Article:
How Ancient Scribes Tried to Make Sense of the Composite Story of Baal Peor
Biblical interpretation began as soon as the texts that would comprise the Bible were composed and came to someone’s attention. Much of this interpretive activity has been lost, since it was oral, but nonetheless, evidence of early interpretation can be found already in the Bible itself. Academics call this phenomenon “inner-biblical exegesis”—the Bible interpreting the Bible. The reason inner-biblical exegesis often goes unnoticed is because these glosses are not presented as separate commentaries that offer answers to difficulties, but are written into the current biblical text itself, as expansions that strive to obviate the questions in the first place.
I will explore this phenomenon in the context of the story of Phineas, Cozbi, and Ba‘al Pe‘or, in Numbers 25, a story that poses significant challenges for the careful reader, modern and ancient. This piece will not focus on how to resolve the problems using modern critical tools, but on how ancient readers—including later redactors of the Bible—attempted to deal with these problems.
The Story – Numbers 25
א וַיֵּשֶׁב יִשְׂרָאֵל בַּשִּׁטִּים וַיָּחֶל הָעָם לִזְנוֹת אֶל בְּנוֹת מוֹאָב. ב וַתִּקְרֶאןָ לָעָם לְזִבְחֵי אֱלֹהֵיהֶן וַיֹּאכַל הָעָם וַיִּשְׁתַּחֲוּוּ לֵאלֹהֵיהֶן. ג וַיִּצָּמֶד יִשְׂרָאֵל לְבַעַל פְּעוֹר וַיִּחַר אַף יְהוָה בְּיִשְׂרָאֵל.
1 While Israel was staying at Shittim, the people profaned themselves by whoringwith the Moabite women, 2 who invited the people to the sacrifices for their god. The people partook of them and worshiped that god. 3 Israel attached itself to Baal-peor, and YHWHwas incensed with Israel.
ד וַיֹּאמֶר יְהוָה אֶל מֹשֶׁה קַח אֶת כָּל רָאשֵׁי הָעָם וְהוֹקַע אוֹתָם לַיהוָה נֶגֶד הַשָּׁמֶשׁ וְיָשֹׁב חֲרוֹן אַף יְהוָה מִיִּשְׂרָאֵל. ה וַיֹּאמֶר מֹשֶׁה אֶל שֹׁפְטֵי יִשְׂרָאֵל הִרְגוּ אִישׁ אֲנָשָׁיו הַנִּצְמָדִים לְבַעַל פְּעוֹר.
4 YHWH said to Moses, “Take all the heads of the peopleand have them publicly impaled before YHWH, so that YHWH’s wrath may turn away from Israel.” 5 Moses said to Israel’s judges “Each of you slay those of his men who attached themselves to Baal-peor.”
ו וְהִנֵּה אִישׁ מִבְּנֵי יִשְׂרָאֵל בָּא וַיַּקְרֵב אֶל אֶחָיו אֶת הַמִּדְיָנִית לְעֵינֵי מֹשֶׁה וּלְעֵינֵי כָּל עֲדַת בְּנֵי יִשְׂרָאֵל וְהֵמָּה בֹכִים פֶּתַח אֹהֶל מוֹעֵד. ז וַיַּרְא פִּינְחָס בֶּן אֶלְעָזָר בֶּן אַהֲרֹן הַכֹּהֵן וַיָּקָם מִתּוֹךְ הָעֵדָה וַיִּקַּח רֹמַח בְּיָדוֹ. ח וַיָּבֹא אַחַר אִישׁ יִשְׂרָאֵל אֶל הַקֻּבָּה וַיִּדְקֹר אֶת שְׁנֵיהֶם אֵת אִישׁ יִשְׂרָאֵל וְאֶת הָאִשָּׁה אֶל קֳבָתָהּ וַתֵּעָצַר הַמַּגֵּפָה מֵעַל בְּנֵי יִשְׂרָאֵל. ט וַיִּהְיוּ הַמֵּתִים בַּמַּגֵּפָה אַרְבָּעָה וְעֶשְׂרִים אָלֶף.
6 Just then one of the Israelites came and brought the Midianite woman over to his companions, in the sight of Moses and of the whole Israelite community who were weeping at the entrance of the Tent of Meeting. 7 When Phinehas, son of Eleazar son of Aaron the priest, saw this, he left the assembly and, taking a spear in his hand, 8 he followed the Israelite into the chamber and stabbed both of them, the Israelite and the woman, through her belly. Then the plague against the Israelites was checked. 9 Those who died of the plague numbered twenty-four thousand.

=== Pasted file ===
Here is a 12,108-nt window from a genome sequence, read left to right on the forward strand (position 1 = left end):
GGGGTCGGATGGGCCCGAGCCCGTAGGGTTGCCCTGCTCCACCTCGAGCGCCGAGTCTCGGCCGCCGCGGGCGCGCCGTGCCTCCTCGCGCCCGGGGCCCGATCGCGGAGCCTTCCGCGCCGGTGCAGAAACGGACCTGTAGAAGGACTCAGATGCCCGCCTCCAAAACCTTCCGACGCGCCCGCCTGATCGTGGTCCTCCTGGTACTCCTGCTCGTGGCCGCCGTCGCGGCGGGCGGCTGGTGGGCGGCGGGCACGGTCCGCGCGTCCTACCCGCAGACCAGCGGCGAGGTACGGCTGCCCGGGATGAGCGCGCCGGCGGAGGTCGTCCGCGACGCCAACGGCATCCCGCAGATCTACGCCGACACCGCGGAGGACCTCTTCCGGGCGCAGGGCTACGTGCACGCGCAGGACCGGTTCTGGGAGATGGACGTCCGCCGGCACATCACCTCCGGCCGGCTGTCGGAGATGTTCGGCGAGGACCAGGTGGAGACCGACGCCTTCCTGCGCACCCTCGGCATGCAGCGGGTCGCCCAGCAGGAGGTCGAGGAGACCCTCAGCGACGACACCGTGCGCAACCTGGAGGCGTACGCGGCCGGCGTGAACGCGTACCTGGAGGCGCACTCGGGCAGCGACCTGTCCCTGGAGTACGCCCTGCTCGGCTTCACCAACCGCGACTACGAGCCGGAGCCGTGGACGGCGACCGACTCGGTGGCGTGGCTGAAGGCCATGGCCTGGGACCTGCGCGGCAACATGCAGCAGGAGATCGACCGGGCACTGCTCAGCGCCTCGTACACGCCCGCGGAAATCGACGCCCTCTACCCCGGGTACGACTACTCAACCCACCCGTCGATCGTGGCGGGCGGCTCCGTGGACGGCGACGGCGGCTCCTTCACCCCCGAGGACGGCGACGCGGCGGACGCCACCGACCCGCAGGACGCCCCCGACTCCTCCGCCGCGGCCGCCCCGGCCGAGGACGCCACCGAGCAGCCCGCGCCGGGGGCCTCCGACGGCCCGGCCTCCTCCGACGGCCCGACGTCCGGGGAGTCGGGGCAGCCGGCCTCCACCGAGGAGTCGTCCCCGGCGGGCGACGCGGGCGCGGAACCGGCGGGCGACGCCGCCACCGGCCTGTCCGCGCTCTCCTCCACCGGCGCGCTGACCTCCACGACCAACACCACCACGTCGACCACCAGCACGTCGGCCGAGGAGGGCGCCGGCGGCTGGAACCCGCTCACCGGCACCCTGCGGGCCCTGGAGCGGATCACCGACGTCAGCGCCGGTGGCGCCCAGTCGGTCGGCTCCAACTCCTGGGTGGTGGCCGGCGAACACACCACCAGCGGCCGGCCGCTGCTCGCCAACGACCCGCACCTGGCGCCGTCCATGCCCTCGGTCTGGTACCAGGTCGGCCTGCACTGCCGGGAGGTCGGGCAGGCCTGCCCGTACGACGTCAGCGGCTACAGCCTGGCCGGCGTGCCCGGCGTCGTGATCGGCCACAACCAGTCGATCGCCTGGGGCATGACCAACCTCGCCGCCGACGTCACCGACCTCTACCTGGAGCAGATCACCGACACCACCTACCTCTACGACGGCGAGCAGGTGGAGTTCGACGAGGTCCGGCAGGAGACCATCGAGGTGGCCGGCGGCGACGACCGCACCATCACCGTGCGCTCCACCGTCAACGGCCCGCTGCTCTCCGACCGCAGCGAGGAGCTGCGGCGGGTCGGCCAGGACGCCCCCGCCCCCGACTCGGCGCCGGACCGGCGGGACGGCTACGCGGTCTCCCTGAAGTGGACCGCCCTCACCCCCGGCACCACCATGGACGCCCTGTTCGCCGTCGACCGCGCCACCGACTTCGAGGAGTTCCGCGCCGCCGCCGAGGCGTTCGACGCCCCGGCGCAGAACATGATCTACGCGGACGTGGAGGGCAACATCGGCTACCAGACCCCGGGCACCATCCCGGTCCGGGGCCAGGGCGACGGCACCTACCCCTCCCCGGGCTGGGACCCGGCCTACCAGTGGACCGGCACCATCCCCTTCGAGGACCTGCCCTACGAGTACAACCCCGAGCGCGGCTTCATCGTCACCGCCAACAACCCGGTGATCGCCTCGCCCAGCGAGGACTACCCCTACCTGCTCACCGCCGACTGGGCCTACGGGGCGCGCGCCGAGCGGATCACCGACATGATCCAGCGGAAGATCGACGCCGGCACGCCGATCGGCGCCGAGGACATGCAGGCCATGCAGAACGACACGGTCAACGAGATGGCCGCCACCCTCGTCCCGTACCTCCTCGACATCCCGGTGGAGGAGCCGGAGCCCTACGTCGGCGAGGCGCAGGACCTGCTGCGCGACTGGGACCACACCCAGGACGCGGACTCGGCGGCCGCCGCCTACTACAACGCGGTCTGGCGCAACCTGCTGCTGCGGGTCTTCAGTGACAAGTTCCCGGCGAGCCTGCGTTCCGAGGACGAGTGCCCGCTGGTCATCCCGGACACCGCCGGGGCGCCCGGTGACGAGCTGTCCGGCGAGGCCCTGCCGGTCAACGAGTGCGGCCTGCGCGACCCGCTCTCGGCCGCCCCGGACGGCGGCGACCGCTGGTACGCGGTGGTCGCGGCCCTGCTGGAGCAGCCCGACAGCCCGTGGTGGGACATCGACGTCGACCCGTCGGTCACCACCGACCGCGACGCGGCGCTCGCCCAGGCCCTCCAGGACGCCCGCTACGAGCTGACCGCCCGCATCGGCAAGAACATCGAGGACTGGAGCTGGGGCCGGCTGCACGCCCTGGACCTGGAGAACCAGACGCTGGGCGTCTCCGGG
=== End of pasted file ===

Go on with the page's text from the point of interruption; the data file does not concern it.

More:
י וַיְדַבֵּר יְהוָה אֶל מֹשֶׁה לֵּאמֹר. יא פִּינְחָס בֶּן אֶלְעָזָר בֶּן אַהֲרֹן הַכֹּהֵן הֵשִׁיב אֶת חֲמָתִי מֵעַל בְּנֵי יִשְׂרָאֵל בְּקַנְאוֹ אֶת קִנְאָתִי בְּתוֹכָם וְלֹא כִלִּיתִי אֶת בְּנֵי יִשְׂרָאֵל בְּקִנְאָתִי. יב לָכֵן אֱמֹר הִנְנִי נֹתֵן לוֹ אֶת בְּרִיתִי שָׁלוֹם. יג וְהָיְתָה לּוֹ וּלְזַרְעוֹ אַחֲרָיו בְּרִית כְּהֻנַּת עוֹלָם תַּחַת אֲשֶׁר קִנֵּא לֵאלֹהָיו וַיְכַפֵּר עַל בְּנֵי יִשְׂרָאֵל.
10 YHWH spoke to Moses, saying, 11 “Phinehas, son of Eleazar son of Aaron the priest, has turned back My wrath from the Israelites by displaying among them his passion for Me, so that I did not wipe out the Israelite people in My passion. 12 Say, therefore, ‘I grant him My pact of friendship. 13 It shall be for him and his descendants after him a pact of priesthood for all time, because he took impassioned action for his God, thus making expiation for the Israelites.’”
יד וְשֵׁם אִישׁ יִשְׂרָאֵל הַמֻּכֶּה אֲשֶׁר הֻכָּה אֶת הַמִּדְיָנִית זִמְרִי בֶּן סָלוּא נְשִׂיא בֵית אָב לַשִּׁמְעֹנִי. טו וְשֵׁם הָאִשָּׁה הַמֻּכָּה הַמִּדְיָנִית כָּזְבִּי בַת צוּר רֹאשׁ אֻמּוֹת בֵּית אָב בְּמִדְיָן הוּא.
14 The name of the Israelite who was killed, the one who was killed with the Midianite woman, was Zimri son of Salu, chieftain of a Simeonite ancestral house. 15 The name of the Midianite woman who was killed was Cozbi daughter of Zur; he was the tribal head of an ancestral house in Midian.